In my copy of the United Bible Society's Greek New Testament, the preface says that square brackets "in the text enclose words whose presence or position in the text is regarded as disputed ...."
In Cor 13:4, the words he agape ("the love") occur three times. The last of these is enclosed in square brackets in my UBSGNT. Still, all editions of the Greek New Testament include the disputed words except, of course, Westcott and Hort's text.
Now look at the apparatus in my UBSGNT:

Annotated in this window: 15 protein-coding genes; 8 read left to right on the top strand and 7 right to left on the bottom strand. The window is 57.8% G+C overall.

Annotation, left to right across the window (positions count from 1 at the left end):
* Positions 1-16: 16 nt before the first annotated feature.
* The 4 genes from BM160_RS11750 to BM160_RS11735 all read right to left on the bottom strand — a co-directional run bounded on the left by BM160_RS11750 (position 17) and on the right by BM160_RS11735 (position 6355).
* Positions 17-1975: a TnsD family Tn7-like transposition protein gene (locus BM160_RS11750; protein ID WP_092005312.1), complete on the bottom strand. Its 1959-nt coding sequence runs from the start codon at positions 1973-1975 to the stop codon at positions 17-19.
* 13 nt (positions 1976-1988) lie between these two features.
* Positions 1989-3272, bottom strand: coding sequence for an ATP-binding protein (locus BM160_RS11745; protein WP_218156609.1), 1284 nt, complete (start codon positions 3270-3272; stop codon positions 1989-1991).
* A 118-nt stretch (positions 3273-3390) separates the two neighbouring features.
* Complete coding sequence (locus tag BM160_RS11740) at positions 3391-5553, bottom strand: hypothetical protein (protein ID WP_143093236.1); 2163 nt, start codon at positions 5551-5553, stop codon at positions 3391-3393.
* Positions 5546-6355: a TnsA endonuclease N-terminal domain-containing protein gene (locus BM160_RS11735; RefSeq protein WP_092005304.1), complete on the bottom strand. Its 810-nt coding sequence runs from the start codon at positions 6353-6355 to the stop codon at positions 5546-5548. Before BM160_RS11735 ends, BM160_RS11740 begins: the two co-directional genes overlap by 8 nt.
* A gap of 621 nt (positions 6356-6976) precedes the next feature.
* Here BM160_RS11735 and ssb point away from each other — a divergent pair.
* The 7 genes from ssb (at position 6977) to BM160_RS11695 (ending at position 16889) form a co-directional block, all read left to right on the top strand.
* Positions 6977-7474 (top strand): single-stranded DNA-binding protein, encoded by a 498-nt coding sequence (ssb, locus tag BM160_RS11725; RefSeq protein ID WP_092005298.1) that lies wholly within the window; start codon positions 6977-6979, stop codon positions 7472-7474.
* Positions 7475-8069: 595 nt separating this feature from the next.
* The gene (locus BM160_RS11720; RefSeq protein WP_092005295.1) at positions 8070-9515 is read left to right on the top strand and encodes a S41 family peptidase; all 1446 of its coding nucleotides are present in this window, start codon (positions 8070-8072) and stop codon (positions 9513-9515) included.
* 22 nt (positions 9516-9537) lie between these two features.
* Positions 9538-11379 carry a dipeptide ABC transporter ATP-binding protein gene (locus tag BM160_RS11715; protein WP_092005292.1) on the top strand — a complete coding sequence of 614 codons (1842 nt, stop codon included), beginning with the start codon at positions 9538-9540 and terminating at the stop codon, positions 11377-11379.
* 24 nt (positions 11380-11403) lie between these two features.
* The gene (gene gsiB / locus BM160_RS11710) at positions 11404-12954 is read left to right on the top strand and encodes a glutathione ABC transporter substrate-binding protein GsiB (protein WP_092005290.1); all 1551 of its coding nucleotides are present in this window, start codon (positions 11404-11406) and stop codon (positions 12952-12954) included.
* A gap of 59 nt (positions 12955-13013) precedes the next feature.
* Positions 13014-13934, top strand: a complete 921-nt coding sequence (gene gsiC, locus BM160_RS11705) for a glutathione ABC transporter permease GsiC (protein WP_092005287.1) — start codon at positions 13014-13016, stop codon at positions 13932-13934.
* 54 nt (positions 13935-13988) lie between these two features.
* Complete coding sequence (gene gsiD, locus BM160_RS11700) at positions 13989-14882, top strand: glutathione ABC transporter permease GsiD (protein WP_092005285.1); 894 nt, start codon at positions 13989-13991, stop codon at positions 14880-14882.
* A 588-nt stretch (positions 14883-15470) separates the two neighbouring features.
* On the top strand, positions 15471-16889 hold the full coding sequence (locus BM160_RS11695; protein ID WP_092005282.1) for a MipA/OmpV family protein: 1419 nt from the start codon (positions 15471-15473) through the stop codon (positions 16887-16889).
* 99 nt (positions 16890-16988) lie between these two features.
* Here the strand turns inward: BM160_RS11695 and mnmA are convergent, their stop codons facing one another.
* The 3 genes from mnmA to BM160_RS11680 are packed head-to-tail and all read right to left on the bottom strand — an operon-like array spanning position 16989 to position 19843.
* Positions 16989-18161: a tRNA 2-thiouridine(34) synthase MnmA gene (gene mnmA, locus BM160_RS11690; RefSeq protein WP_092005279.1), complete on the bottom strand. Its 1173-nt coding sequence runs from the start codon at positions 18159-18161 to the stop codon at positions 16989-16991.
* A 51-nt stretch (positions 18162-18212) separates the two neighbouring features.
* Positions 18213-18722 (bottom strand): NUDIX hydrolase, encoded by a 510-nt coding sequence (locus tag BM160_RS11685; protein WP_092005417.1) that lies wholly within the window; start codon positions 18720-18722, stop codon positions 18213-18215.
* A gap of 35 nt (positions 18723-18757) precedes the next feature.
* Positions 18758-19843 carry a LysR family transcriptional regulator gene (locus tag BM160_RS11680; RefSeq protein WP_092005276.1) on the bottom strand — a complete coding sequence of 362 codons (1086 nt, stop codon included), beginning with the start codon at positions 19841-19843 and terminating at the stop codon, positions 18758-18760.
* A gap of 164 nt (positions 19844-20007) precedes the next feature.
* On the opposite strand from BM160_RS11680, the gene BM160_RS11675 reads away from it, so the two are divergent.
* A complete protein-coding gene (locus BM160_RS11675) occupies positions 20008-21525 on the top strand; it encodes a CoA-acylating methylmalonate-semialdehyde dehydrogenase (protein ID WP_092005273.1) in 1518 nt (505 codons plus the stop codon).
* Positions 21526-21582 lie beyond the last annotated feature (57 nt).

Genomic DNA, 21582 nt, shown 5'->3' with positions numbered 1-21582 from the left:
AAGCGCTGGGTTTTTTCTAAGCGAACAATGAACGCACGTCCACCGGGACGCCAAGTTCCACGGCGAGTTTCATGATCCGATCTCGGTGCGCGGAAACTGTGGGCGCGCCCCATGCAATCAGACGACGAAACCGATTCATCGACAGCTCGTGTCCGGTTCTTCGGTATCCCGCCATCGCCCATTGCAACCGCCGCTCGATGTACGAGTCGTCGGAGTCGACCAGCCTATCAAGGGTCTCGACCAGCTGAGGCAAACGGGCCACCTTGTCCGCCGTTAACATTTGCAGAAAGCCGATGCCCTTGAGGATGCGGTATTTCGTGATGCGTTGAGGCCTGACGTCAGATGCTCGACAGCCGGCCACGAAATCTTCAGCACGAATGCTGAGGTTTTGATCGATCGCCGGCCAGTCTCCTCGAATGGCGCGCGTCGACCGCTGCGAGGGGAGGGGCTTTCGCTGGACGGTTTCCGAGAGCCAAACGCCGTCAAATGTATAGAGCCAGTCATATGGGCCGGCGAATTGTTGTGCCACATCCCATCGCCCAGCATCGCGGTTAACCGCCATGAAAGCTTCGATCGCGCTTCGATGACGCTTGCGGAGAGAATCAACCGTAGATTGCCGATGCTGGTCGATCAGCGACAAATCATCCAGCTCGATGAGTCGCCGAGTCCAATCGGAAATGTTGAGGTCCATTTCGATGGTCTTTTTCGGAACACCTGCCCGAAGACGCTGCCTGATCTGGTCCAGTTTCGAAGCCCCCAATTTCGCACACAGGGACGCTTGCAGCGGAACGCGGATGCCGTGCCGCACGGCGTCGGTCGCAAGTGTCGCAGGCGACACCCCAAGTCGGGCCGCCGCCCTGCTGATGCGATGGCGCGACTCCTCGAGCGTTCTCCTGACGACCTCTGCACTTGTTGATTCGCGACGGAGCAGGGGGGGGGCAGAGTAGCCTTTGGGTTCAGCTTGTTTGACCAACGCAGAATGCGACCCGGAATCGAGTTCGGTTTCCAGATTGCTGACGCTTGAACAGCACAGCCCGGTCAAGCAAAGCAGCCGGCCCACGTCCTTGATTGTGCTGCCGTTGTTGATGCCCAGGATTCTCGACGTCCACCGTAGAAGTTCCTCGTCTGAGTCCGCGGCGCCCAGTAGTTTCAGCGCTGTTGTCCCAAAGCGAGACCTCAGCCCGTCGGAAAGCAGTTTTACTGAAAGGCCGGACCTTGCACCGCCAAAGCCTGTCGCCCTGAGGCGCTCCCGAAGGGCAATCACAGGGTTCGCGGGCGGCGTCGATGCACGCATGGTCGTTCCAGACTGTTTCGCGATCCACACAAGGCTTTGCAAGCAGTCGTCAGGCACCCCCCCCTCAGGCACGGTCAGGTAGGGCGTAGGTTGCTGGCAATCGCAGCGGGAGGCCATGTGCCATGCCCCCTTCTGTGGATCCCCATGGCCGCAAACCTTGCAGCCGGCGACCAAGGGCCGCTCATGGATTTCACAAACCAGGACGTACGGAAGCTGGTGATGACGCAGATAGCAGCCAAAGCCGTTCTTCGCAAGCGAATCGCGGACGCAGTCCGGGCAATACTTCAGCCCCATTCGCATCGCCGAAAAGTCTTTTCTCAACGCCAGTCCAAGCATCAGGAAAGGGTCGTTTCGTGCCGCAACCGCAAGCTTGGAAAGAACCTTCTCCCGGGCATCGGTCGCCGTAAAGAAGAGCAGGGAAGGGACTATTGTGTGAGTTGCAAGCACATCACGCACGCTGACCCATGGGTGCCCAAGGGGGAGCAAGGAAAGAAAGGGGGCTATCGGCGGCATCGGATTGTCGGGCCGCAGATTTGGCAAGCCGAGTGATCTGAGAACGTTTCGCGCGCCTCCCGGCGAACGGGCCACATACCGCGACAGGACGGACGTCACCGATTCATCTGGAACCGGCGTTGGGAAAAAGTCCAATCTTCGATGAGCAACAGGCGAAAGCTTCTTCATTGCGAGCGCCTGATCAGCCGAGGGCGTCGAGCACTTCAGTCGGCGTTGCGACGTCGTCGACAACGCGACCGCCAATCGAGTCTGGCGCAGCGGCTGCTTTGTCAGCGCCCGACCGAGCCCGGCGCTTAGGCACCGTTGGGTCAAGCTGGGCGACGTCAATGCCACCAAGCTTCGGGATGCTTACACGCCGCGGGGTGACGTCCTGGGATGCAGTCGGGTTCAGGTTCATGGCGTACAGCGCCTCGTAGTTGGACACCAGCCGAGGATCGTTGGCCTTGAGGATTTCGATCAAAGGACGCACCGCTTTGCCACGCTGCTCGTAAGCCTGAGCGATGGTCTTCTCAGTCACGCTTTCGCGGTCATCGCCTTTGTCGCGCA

The omission of he agape is supported by only one Greek uncial manuscript, which is Codex Vaticanus (B), a manuscript that Hort consistently felt represented the original text in places of textual variation. One of my textual critic friends sometimes refers to the "hypnotic effect and Aleph and B." Here is a classic example. There is very little possibility that the reading of B here could be original, and, in my opinion, square brackets should never have been placed around these words. A simple footnote would have sufficed.
I have so much to say about this but I'll save it for my my chapter on textual criticism in my book on interpreting the New Testament.